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Report: Errors and Infections Still Serious Problem in American Hospitals

Massachusetts and Maine get best ratings (Nov. 28)

The latest update to the Hospital Safety Score — the A, B, C, D, or F scores assigned to U.S. hospitals based on preventable medical errors, injuries, accidents, and infections — shows that hospitals are making some progress, but many still have a long way to go to reliably deliver safe health care. For the first time, the Hospital Safety Score now identifies “D” and “F” hospitals, which represent the most hazardous environments for patients in need of care.

The Hospital Safety Score is compiled under the guidance of the nation’s leading experts on patient safety, and is administered by an independent, national, nonprofit organization, The Leapfrog Group. The new update uses 26 measures of publicly available hospital safety data to produce a single score representing a hospital’s overall success in keeping patients safe from infections, injuries, and medical and medication errors.

The update’s key findings include:

  • Of the 2,618 general hospitals issued a Hospital Safety Score, 790 earned an “A;” 678 earned a “B;” 1,004 earned a “C;” 121 earned a “D;” and 25 earned an “F.”
  • 58% of hospitals maintained the same grade level as they had in the scores issued in June 2012. Another 34% of hospitals changed by one grade level (some higher, some lower). About 8% of hospitals showed a more dramatic change, moving two grade levels or more up or down.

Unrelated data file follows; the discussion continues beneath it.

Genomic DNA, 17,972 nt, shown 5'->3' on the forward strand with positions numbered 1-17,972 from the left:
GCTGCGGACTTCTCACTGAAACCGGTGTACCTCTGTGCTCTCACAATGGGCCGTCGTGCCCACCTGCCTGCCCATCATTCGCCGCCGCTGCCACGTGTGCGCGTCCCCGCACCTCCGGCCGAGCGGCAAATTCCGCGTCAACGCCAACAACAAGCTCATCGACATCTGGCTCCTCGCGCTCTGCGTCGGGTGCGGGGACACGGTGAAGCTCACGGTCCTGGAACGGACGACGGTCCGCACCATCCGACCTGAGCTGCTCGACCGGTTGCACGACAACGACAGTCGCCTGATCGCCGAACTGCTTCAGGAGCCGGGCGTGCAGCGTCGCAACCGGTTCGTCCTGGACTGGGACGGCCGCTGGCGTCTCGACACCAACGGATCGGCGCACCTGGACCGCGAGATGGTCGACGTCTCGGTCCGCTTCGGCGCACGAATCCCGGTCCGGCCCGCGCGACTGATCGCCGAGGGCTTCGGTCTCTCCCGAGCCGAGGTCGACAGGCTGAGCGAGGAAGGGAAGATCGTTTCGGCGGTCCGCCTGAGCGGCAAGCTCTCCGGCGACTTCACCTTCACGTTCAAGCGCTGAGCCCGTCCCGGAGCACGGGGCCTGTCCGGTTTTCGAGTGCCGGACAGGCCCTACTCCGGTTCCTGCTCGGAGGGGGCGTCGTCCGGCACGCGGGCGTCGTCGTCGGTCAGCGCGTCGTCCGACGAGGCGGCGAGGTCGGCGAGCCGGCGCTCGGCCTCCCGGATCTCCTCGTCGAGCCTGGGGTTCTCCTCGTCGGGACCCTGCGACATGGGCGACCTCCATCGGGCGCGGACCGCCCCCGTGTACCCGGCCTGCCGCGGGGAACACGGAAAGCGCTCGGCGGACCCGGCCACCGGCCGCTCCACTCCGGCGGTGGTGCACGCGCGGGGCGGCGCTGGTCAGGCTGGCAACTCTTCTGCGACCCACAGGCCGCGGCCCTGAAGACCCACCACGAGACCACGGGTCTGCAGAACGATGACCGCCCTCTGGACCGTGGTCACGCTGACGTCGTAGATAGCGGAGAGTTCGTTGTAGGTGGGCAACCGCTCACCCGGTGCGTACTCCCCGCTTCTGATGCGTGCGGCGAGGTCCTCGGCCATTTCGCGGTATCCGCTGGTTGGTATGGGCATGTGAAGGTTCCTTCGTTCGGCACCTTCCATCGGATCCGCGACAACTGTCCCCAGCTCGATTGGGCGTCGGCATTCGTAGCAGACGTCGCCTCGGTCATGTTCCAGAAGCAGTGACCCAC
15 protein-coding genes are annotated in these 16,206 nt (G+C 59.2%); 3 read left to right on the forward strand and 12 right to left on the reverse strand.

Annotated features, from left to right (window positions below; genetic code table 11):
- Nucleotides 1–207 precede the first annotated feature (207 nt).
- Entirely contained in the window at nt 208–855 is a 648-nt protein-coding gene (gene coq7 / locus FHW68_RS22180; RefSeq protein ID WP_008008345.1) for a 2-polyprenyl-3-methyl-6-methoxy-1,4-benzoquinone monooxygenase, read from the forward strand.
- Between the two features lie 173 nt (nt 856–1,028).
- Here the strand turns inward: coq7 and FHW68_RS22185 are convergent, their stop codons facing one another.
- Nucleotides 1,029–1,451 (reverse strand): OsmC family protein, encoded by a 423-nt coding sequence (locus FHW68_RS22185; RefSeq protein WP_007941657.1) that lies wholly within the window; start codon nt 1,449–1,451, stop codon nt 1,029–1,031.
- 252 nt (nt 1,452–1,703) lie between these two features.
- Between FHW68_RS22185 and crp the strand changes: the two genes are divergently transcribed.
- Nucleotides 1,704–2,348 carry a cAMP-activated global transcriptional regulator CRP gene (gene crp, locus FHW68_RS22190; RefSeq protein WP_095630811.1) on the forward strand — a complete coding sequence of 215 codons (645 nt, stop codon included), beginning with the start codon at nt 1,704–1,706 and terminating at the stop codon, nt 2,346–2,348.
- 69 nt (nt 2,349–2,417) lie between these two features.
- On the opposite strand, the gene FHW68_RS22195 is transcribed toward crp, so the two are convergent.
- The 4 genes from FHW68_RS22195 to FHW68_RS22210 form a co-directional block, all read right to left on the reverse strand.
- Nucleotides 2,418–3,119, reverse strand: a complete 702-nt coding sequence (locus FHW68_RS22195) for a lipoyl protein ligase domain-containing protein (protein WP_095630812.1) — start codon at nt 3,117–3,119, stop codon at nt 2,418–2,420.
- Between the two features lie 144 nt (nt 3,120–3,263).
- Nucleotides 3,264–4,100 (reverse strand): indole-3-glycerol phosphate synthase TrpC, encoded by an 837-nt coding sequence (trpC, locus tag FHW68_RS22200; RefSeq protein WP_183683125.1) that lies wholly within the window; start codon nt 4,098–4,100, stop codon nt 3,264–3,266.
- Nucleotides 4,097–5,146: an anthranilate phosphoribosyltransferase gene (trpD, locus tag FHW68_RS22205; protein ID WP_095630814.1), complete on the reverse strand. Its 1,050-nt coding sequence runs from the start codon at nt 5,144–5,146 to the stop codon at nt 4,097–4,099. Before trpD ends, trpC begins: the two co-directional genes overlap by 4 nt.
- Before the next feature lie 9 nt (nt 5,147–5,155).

• A wide range of hospitals earned “A’s,” with no one class of hospitals (e.g., teaching hospitals or public hospitals) dominating among those showing the highest safety scores. Hospitals earning an “A” included the academic medical centers New York Presbyterian Hospital, Brigham and Women’s Hospital, and Mayo Clinic. Many rural hospitals also earned an “A,” including Geisinger Medical Center and Blessing Hospital.
  • Hospitals with many national accolades, such as Massachusetts General Hospital, Duke University Hospital, and Cleveland Clinic Florida, each earned an “A.”
  • “A” scores were also earned by hospitals serving highly vulnerable, impoverished, and/or health-challenged populations, such as Bellevue Hospital Center and Detroit Receiving Hospital.

In analyzing statewide performance, Massachusetts and Maine showed outstanding hospital safety results, with 83% and 80% of hospitals in those states earning an “A” rating.

Source: The Leapfrog Group; November 28, 2012.

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